Beware of the slippery floor!
16 Dec 2019
- Personal Injury
We are regularly contacted by people who have suffered injury as a result of tripping or slipping. As Richard Faulks explains, it’s often difficult to maintain a claim in cases where people have slipped on a substance, such as water, unless there’s evidence as to how long the substance had been on the floor, and whether there was some appropriate system of inspection of the premises to try and avoid such risks.
A recent case
You might think that a bathroom in a motel would be a place where one would expect that water may be present. A recent NSW case involved a patron at the Moruya Hotel slipping on water on a tiled floor outside a shower. On this occasion, the injured plaintiff had used the shower and then left the area before returning. When she returned to the bathroom, her feet went from under her and she slipped and suffered a serious hip injury.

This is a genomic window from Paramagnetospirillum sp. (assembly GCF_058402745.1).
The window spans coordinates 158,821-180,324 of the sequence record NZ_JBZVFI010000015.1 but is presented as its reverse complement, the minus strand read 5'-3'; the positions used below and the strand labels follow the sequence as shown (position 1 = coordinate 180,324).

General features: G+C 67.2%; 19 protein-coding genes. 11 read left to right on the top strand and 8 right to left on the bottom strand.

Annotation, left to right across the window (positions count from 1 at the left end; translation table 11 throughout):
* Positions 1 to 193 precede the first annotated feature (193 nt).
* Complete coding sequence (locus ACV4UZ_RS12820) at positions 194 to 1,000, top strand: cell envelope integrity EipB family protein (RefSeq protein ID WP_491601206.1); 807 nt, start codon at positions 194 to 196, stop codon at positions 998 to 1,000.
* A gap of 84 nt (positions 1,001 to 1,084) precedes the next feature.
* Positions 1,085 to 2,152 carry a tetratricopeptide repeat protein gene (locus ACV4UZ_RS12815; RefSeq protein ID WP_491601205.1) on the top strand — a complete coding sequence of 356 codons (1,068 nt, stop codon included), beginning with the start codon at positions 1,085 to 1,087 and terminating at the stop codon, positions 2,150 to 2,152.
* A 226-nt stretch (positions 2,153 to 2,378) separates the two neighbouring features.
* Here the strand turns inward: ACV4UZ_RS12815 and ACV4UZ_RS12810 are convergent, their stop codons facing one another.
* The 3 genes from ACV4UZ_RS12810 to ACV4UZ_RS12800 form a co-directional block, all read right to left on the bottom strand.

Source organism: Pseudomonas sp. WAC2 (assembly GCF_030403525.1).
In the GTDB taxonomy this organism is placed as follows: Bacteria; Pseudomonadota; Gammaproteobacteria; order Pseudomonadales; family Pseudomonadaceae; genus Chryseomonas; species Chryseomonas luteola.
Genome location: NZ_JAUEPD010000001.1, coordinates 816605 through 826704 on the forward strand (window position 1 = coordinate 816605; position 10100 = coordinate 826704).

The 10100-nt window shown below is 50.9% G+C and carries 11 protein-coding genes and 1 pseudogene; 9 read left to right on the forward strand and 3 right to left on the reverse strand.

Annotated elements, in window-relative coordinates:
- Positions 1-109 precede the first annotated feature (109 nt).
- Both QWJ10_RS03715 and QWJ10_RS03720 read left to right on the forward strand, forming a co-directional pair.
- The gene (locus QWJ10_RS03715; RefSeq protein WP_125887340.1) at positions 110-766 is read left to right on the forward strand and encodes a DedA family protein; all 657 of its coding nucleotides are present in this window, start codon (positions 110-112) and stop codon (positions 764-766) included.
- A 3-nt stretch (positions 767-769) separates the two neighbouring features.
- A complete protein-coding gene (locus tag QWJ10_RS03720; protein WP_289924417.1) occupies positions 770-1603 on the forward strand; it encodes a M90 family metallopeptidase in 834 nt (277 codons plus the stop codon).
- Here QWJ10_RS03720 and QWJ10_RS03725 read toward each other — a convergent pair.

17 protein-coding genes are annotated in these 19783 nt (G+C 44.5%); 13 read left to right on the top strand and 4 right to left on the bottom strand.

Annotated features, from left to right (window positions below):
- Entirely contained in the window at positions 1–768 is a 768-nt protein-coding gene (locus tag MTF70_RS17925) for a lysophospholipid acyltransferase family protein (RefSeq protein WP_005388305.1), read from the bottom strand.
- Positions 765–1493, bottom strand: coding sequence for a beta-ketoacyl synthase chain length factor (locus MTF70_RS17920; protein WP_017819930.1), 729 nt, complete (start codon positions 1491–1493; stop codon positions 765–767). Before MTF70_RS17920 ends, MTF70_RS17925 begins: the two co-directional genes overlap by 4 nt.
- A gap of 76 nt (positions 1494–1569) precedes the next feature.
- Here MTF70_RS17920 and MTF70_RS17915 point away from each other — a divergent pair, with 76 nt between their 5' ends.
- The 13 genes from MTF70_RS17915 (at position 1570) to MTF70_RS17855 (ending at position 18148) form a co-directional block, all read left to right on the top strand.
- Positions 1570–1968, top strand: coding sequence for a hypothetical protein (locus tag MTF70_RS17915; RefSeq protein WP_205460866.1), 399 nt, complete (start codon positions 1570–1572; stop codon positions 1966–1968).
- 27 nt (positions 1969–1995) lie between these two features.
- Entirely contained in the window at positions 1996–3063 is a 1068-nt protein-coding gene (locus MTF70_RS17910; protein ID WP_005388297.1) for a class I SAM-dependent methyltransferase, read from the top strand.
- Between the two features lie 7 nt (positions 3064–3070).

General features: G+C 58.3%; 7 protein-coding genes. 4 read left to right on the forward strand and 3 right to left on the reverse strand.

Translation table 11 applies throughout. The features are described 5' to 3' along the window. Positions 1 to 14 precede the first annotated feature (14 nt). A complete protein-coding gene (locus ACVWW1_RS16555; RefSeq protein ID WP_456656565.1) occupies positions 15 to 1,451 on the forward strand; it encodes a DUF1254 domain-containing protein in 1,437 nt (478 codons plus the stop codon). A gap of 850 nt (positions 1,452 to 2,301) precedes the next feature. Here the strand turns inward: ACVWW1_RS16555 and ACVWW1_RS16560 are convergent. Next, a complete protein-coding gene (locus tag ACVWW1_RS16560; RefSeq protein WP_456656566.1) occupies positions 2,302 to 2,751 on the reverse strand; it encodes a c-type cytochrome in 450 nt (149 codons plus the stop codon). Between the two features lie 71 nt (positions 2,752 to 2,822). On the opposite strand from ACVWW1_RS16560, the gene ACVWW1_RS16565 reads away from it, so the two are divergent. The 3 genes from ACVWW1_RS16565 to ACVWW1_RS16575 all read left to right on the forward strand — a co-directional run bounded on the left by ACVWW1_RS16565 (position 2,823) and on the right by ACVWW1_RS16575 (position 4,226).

The evidence was that the shower recess was inadequate and that water would escape from it and flow on to the floor. The plaintiff had been aware of it and in fact used a spare towel to try and prevent the floor becoming slippery.
Some expert evidence was called to show that the floor was very slippery and that steps should have been taken to avoid water escaping from the shower by providing some relatively simple measures, such as a shower curtain or a hob or some form of non-slip surface.
On the other hand, the hotel’s expert said that the bathroom was in a standard form for a building constructed in the 1960s and 1970s, which was when this hotel had been constructed. He maintained that bathroom floors do become slippery and people need to be cautious. He also seemed to assume that the injured plaintiff had been in a hurry and was wearing particular types of shoes. That assumption was incorrect in terms of the evidence that was called in the case.
Ultimately, the court found that there was a foreseeable risk of injury and that the hotel should have taken some of the relatively inexpensive options to reduce the risk of slipperiness. Not surprisingly, the court also found that the plaintiff had been partly responsible and found 20% contributory negligence.
Our experience has been that expert evidence does not always help in cases involving a slip or fall. In this case, however, the evidence called clearly established a relatively easy alternative system which would have reduced or removed the risk. Each case needs to be looked at carefully on its own facts.